Have you found yourself tired of young people’s complaining about the current social atmosphere? Do you struggle to understand the millennial obsession with avocado toast? Are you a member of the generation born between 1946 and 1964? Ok, boomer.
Perhaps more likely, given the youth of our audience as a university newspaper, you are the one who has had these words on your lips or your screen, using the phrase “Ok, boomer,” to dismiss the statements of an older cohort. Undoubtedly you have seen it strewn across social media in response to criticism and insults towards “young people these days”. But you may not have considered the implications that this viral trend carries, or the deeper social division that it belies.
“Ok, boomer” is a symptom of widening generational rift in opinions and values. On many current issues like environmentalism, economy, and employment to name but a few, young people feel ignored. We are sick of waiting for those in power to make appreciable changes; this textual equivalent of an eye roll signifies that their time is up. Instead, we are finding our feet and voices to force change ourselves. Last month, the Herald covered the mobilization of young people in the millions as part of the Global Climate Strike, calling for immediate action on the climate crisis. In this issue, we see many other examples of corruption that have contributed to distrust in the older generations, who have been calling the shots. From Boeing’s corner-cutting profit-seeking that cost lives, to Coca-Cola’s dismissal of its environmental impact, and even the Chilean government’s disregard for citizen welfare, the bigwigs with all the power have proven time and time again that they have no morals.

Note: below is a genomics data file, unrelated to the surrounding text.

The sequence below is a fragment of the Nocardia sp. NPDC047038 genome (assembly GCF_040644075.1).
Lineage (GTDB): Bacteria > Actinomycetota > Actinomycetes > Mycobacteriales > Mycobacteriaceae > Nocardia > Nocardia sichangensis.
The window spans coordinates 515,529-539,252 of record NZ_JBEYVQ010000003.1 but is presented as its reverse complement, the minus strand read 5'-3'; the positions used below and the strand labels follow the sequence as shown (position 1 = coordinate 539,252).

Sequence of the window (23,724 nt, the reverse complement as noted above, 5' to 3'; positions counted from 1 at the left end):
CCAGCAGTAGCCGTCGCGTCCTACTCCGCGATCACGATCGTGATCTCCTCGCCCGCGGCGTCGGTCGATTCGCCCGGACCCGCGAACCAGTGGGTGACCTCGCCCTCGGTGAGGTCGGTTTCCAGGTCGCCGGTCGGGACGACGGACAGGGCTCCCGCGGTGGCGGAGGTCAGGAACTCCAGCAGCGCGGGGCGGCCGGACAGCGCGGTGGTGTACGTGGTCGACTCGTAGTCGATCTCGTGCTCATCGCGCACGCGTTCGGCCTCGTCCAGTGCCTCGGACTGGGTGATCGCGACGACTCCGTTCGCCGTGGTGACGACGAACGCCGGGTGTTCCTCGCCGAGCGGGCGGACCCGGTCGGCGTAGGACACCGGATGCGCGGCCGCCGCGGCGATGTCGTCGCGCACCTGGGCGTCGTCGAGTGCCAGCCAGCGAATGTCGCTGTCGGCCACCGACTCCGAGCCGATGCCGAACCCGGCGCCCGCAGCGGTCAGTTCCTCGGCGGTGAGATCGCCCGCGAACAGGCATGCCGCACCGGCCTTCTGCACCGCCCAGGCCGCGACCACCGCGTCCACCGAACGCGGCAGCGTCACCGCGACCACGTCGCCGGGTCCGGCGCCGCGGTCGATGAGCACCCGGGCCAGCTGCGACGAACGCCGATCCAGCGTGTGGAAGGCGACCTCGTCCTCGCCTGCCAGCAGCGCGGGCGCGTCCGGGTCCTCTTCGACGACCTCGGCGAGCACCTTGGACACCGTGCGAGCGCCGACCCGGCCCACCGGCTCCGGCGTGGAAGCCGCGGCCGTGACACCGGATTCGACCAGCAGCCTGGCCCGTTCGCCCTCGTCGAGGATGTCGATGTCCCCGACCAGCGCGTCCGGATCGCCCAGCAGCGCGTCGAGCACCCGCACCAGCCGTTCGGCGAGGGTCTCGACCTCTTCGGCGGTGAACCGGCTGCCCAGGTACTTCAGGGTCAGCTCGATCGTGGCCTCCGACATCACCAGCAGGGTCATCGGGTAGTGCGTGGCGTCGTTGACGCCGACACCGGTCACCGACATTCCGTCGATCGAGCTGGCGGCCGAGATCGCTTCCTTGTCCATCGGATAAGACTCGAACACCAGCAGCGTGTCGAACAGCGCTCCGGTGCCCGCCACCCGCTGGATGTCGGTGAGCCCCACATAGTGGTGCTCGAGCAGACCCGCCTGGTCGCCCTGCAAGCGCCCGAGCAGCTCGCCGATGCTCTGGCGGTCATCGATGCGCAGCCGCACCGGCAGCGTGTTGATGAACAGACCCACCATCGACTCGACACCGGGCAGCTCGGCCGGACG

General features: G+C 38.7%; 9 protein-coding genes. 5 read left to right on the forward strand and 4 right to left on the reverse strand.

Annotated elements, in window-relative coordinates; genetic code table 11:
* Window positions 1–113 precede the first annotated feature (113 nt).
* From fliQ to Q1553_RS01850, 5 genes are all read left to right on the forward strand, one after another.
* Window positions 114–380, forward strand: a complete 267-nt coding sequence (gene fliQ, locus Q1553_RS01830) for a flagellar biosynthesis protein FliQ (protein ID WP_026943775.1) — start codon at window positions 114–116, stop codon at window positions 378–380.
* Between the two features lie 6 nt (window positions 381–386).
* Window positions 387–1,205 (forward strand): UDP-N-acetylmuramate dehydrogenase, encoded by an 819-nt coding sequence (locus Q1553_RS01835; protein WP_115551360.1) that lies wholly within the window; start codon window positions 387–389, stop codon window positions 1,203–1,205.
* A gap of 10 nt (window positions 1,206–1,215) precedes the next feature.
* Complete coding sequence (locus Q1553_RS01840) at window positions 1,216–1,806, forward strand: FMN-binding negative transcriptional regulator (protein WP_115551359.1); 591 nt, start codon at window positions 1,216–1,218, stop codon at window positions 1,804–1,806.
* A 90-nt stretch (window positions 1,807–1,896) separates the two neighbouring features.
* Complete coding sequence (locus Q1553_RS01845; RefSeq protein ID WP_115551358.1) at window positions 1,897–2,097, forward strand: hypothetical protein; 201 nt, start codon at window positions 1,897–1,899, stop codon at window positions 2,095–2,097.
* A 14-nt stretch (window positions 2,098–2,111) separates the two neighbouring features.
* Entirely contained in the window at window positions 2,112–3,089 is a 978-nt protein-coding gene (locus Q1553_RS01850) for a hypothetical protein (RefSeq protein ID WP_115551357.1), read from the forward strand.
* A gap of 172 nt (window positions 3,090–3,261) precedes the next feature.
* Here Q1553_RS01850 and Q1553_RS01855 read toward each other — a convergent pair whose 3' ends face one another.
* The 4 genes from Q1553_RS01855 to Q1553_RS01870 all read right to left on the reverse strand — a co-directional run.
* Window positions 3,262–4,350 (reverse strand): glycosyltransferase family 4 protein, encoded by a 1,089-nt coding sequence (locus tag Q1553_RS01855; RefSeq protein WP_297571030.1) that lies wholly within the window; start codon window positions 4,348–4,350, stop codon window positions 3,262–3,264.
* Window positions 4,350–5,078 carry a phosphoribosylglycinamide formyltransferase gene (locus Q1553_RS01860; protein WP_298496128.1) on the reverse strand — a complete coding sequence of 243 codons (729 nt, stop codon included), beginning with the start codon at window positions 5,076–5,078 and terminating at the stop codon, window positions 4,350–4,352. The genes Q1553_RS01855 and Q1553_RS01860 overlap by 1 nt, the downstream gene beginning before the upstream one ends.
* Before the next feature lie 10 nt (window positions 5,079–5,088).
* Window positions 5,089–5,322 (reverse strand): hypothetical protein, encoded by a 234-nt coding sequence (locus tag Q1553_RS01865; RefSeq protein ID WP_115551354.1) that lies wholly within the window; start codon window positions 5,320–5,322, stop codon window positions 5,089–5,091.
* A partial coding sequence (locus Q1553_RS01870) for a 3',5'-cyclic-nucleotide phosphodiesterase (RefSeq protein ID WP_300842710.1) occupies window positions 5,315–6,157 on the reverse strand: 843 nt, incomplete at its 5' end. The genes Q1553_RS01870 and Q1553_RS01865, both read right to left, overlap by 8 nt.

Those currently coming of age no longer want to waste their energy arguing with the older generations, to instead apply their efforts to meaningful causes. “Ok, boomer” acts as a tongue-in-cheek pacifier for both the pensioners who post petty complaints on Facebook and the sexist hecklers of international forums alike. Indeed, I realize that I have employed this same sentiment for more than a decade, at least internally, when listening to my grandparents spout ignorant and often racist remarks. In Korea, on the other hand, treating elders with respect is deeply culturally entrenched — so perhaps “Ok, boomer” doesn’t hold the same feeling here. Nevertheless, a growing dissatisfaction and distance between generations can be observed all over the world.
Ironically, this very same attitude was taken by the boomers themselves in the 1960s and ’70s, as they turned their backs on war and their own parents’ generation. Maybe it is the inevitable condition of youth to reject the ideas of those before you. Do we tend to write off all opinions of older generations without ample consideration? Perhaps so. But it is undeniable that those in positions of power during the previous decades have created the unstable situations we see today. However, to prevent the deepening of this divide, the young must not close down all intergenerational dialogue. We cannot be so naïve as to believe experience counts for nothing. But even more critically, the old must realize that the future does not belong to them. Ok, boomers?